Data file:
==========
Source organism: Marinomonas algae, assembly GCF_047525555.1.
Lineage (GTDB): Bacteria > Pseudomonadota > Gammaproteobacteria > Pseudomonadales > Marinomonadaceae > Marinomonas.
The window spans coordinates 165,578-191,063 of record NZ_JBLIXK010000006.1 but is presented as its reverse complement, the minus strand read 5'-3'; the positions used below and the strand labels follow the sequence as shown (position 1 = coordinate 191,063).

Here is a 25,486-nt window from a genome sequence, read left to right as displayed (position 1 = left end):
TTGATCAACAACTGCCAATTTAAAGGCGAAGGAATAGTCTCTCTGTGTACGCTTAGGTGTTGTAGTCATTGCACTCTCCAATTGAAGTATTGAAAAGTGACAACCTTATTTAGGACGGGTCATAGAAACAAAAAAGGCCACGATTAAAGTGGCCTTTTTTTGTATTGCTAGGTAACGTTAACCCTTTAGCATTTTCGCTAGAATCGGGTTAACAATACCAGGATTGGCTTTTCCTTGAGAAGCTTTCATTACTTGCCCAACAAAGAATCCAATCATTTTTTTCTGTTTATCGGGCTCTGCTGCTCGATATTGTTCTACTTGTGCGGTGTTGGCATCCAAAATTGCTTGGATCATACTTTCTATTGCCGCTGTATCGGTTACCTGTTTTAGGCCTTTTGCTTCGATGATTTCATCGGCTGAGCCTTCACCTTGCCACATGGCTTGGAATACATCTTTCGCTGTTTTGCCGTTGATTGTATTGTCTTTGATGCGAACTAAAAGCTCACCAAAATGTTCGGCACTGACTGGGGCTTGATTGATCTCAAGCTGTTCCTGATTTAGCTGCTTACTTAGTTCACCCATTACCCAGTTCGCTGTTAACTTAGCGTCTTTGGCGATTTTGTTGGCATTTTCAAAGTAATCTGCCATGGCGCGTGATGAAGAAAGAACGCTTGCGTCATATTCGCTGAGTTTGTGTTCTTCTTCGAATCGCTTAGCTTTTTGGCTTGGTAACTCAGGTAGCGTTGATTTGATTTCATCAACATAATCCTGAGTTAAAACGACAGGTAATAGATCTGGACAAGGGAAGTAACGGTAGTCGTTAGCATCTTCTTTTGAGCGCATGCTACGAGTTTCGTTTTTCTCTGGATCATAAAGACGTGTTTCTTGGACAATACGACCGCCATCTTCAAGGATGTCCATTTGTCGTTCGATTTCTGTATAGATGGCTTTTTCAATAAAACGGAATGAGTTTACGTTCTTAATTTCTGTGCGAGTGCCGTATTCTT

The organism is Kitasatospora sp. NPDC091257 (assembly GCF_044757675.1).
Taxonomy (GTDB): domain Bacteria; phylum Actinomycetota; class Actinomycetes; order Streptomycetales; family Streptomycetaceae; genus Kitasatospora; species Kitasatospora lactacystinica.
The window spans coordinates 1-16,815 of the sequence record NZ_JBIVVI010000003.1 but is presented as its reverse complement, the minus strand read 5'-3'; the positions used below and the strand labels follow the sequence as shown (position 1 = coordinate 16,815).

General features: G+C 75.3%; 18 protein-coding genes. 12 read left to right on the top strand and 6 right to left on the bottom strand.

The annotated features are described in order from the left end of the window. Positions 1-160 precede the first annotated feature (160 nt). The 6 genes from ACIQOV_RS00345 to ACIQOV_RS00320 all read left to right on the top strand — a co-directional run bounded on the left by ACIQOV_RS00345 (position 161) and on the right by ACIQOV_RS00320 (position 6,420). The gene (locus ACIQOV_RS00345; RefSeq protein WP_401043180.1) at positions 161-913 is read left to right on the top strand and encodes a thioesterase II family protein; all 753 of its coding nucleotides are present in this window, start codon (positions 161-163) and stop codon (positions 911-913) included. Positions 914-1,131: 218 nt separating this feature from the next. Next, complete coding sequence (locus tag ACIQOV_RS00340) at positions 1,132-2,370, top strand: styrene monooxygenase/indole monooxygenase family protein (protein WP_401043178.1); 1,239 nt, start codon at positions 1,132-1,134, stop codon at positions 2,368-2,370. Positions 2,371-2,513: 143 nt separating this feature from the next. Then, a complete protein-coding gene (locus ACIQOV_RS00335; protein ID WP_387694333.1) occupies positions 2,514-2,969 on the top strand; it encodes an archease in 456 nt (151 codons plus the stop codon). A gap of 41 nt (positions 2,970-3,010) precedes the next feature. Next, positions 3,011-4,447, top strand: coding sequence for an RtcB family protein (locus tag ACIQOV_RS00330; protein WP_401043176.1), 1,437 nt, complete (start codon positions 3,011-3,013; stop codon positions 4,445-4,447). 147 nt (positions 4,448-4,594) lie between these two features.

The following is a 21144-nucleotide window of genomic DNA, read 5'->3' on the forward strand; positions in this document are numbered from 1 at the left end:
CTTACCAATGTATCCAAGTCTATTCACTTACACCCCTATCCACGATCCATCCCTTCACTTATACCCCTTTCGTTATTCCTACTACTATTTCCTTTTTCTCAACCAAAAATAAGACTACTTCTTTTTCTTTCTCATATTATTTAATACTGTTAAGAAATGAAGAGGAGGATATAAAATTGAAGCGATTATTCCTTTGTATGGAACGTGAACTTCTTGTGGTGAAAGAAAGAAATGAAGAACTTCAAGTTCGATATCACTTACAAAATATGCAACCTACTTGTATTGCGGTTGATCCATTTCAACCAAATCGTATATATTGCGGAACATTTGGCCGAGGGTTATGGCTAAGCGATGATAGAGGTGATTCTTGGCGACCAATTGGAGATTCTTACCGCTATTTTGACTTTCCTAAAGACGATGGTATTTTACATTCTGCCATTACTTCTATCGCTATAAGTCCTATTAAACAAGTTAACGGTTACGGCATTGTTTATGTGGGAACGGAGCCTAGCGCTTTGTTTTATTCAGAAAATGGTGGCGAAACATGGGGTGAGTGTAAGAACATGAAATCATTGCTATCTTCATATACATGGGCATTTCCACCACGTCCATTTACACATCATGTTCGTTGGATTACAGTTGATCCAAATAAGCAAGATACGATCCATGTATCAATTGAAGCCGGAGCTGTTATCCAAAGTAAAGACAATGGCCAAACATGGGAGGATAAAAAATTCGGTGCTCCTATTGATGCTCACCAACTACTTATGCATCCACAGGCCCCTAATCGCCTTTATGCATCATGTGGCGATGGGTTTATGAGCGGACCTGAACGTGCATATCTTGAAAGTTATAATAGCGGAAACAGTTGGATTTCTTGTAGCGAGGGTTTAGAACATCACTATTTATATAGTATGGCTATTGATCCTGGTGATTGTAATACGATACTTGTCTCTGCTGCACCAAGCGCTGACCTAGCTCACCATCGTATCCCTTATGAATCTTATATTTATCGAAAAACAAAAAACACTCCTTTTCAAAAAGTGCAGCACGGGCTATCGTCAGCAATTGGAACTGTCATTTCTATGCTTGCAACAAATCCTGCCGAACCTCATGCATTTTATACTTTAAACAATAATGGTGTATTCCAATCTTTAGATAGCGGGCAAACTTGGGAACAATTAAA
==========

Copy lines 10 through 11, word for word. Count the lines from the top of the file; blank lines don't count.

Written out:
The annotated features are described in order from the left end of the window. Positions 1-160 precede the first annotated feature (160 nt). The 6 genes from ACIQOV_RS00345 to ACIQOV_RS00320 all read left to right on the top strand — a co-directional run bounded on the left by ACIQOV_RS00345 (position 161) and on the right by ACIQOV_RS00320 (position 6,420). The gene (locus ACIQOV_RS00345; RefSeq protein WP_401043180.1) at positions 161-913 is read left to right on the top strand and encodes a thioesterase II family protein; all 753 of its coding nucleotides are present in this window, start codon (positions 161-163) and stop codon (positions 911-913) included. Positions 914-1,131: 218 nt separating this feature from the next. Next, complete coding sequence (locus tag ACIQOV_RS00340) at positions 1,132-2,370, top strand: styrene monooxygenase/indole monooxygenase family protein (protein WP_401043178.1); 1,239 nt, start codon at positions 1,132-1,134, stop codon at positions 2,368-2,370. Positions 2,371-2,513: 143 nt separating this feature from the next. Then, a complete protein-coding gene (locus ACIQOV_RS00335; protein ID WP_387694333.1) occupies positions 2,514-2,969 on the top strand; it encodes an archease in 456 nt (151 codons plus the stop codon). A gap of 41 nt (positions 2,970-3,010) precedes the next feature. Next, positions 3,011-4,447, top strand: coding sequence for an RtcB family protein (locus tag ACIQOV_RS00330; protein WP_401043176.1), 1,437 nt, complete (start codon positions 3,011-3,013; stop codon positions 4,445-4,447). 147 nt (positions 4,448-4,594) lie between these two features.

The following is a 21144-nucleotide window of genomic DNA, read 5'->3' on the forward strand; positions in this document are numbered from 1 at the left end: